If you were ritually abused you may be afraid that no one will believe you; that no one will be able to help and support you. You may believe that the group will always find you; that there is no safety anywhere. Other survivors like you have felt the same way but many have managed to find support for themselves. The following are some ideas of places you can try for support.
Rape Crisis Centres – Are run by women for women only. They offer a free and confidential support service. Some are experienced in working with ritual abuse survivors and all are open to learning more. Most will be able to advise male survivors of other agencies for them.
Women’s Aid – Run by women for women. They are a free and confidential service. They offer safe accommodation and support to any woman experiencing violence in the home.
Help-lines – There are many telephone help-lines for survivors of sexual abuse. Some of these are specifically for women only, some for men and some are for both.
Survivors groups – Most rape crisis centres will have a list of groups that meet in their area.
Samaritans – Offer free, confidential, support. They may not have a high awareness of ritual abuse but are usually good listeners and can help you find out what other services exist.
Psychologists – Through a GP you can be referred to a psychologist. Though he or she may not have a very high awareness, some are very open to learning and can be very helpful.
Therapists – You can usually access one free through a GP or you can go private. Some have very good awareness of the issues of ritual abuse; some don’t but are open to learning.
Friends – Don’t underestimate friends. They can be very helpful and supportive of you. Though they may never have heard of ritual abuse before, they may be willing to learn about it and help you find resources and other support.
Internet – There is a great deal of support and information available now on the Internet. This is a fairly safe way of accessing support and information without anyone knowing who you are or where you come from. Internet access is now available in libraries and cafés in most towns.
If you are still being abused and you want the abuse to stop, that is the most important first step. To want something to stop means you do not accept it and are looking for change. Change however will not happen by itself and is something you will have to think about, plan and fight for. Freedom from abuse is worth fighting for though it may be difficult. Getting out of any abuse situation is a process, not a single event.
TipsRemember, other survivors have managed to get out, stay out and get the abuse to stop. If these survivors can do it, that means it is possible. If it is possible for some, then it is possible for you too.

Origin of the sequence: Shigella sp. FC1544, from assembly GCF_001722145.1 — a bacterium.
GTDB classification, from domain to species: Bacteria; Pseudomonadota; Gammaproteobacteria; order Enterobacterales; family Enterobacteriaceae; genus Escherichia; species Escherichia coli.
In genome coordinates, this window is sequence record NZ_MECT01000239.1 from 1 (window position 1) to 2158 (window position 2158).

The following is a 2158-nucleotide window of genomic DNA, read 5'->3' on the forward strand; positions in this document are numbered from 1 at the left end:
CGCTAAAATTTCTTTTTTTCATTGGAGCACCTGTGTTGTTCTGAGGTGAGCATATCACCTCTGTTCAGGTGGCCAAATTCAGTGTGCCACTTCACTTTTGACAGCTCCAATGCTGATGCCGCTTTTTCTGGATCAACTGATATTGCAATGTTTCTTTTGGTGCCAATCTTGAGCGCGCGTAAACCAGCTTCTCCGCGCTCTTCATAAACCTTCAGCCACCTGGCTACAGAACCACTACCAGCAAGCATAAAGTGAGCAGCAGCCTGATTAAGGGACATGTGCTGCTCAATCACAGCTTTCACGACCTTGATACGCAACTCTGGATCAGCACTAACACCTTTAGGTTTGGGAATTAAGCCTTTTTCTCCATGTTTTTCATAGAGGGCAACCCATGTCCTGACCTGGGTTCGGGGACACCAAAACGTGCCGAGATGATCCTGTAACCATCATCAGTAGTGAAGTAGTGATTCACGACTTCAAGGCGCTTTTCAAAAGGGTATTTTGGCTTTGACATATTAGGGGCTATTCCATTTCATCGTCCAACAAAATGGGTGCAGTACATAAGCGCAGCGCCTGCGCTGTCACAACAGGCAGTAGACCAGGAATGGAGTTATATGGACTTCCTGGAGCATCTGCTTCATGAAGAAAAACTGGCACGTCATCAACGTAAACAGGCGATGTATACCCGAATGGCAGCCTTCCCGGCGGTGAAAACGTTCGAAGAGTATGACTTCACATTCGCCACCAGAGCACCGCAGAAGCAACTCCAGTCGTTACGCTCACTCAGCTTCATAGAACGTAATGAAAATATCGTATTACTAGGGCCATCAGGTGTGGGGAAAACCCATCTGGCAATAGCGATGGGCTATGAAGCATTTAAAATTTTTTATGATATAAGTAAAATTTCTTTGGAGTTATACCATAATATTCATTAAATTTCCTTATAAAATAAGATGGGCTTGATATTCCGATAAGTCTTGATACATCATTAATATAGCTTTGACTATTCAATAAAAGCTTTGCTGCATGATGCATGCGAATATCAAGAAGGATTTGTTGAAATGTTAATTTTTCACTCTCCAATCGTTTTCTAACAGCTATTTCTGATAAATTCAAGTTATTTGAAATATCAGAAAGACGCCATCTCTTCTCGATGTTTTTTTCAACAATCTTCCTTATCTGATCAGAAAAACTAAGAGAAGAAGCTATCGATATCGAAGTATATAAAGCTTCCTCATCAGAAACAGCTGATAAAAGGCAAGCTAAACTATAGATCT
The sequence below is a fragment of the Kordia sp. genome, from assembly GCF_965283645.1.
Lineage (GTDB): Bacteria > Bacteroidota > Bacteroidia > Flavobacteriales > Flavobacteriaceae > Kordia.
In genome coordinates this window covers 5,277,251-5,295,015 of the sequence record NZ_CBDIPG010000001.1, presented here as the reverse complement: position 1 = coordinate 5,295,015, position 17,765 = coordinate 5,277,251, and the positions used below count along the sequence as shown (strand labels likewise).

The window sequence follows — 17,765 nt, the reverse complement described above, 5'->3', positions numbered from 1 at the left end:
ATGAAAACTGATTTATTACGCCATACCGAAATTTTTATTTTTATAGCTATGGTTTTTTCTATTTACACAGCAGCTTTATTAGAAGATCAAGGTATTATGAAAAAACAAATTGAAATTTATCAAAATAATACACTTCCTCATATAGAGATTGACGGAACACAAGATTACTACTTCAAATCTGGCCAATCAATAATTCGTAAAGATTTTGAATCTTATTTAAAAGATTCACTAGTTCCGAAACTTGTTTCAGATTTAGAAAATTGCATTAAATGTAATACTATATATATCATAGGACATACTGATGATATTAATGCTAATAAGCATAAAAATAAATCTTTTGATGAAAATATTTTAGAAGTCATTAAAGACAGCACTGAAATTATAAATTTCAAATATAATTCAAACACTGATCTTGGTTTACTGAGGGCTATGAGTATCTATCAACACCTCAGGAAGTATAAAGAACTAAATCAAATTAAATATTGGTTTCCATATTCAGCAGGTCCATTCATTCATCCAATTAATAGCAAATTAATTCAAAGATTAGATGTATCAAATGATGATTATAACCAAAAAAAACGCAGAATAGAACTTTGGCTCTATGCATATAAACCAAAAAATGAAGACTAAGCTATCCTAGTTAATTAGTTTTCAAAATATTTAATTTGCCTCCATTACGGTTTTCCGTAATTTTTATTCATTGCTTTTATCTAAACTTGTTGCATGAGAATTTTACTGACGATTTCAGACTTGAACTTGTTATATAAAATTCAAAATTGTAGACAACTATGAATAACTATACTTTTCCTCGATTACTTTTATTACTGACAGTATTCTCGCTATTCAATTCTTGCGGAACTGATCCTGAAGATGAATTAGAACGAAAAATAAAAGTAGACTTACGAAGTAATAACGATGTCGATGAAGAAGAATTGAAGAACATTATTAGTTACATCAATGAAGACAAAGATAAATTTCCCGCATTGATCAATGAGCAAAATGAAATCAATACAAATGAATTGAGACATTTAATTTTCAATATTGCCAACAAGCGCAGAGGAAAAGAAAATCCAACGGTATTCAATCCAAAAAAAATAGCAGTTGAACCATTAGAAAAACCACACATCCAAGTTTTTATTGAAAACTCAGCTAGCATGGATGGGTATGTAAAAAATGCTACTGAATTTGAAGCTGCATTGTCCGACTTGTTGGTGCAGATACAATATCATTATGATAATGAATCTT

Don’t give up even if you fail at first. You can lose many battles and still win the war in the end, so keep going.
Try to get the support of someone you can trust. Two heads are better than one. Other people may think of things you haven’t.
Try to make plans rather than reacting to crisis. i.e. if you intend to run, try to prepare in advance with money stashed, clothes, phone numbers and an idea of where to go. Running blind makes you easier to find.
Know your enemy. Study them and learn all you can about them. The more you know, the easier it is to beat them.
Remember, if you are running, hiding or evading, the more public you are able to be, the less likely they will be to get you. The abusers are the ones who must hide what they are doing and will avoid doing anything to you in front of witnesses. Stay as visible as you can.
Silence can be your enemy. They use this to control you. The real truth is that adult survivors come to have more power than abusers. By telling someone, you expose them to the judgement of the world and they fear exposure. Otherwise why do they hide? If you speak out and are accounted for, you will have some degree of safety.
Safety is a state of mind as much as it is a place. Use whatever means you have available to increase your peace of mind and sense of safety. Find a safe place inside yourself as well as on the outside.
If they are getting you back into abusive situations by using triggers, try to find out what the trigger is and find a way of blocking it. If need be, get someone you trust to help you stay safe and accounted for during difficult times.
If they are frightening you or making threats, remember that these are designed to control you. Check out the reality, i.e. have they actually harmed you or are they using your own fears against you. Threats can be frightening but they alone cannot hurt you.
If they are threatening to hurt a child or loved one if you do not return, know that they will do this anyway if they choose to. You going back will safeguard no one and will only give them more of a hold over you.
Know that you can do it. Believe in yourself and in your ability to survive. You’ve made it this far against all the odds so you do have skills and coping mechanisms to continue to survive and heal.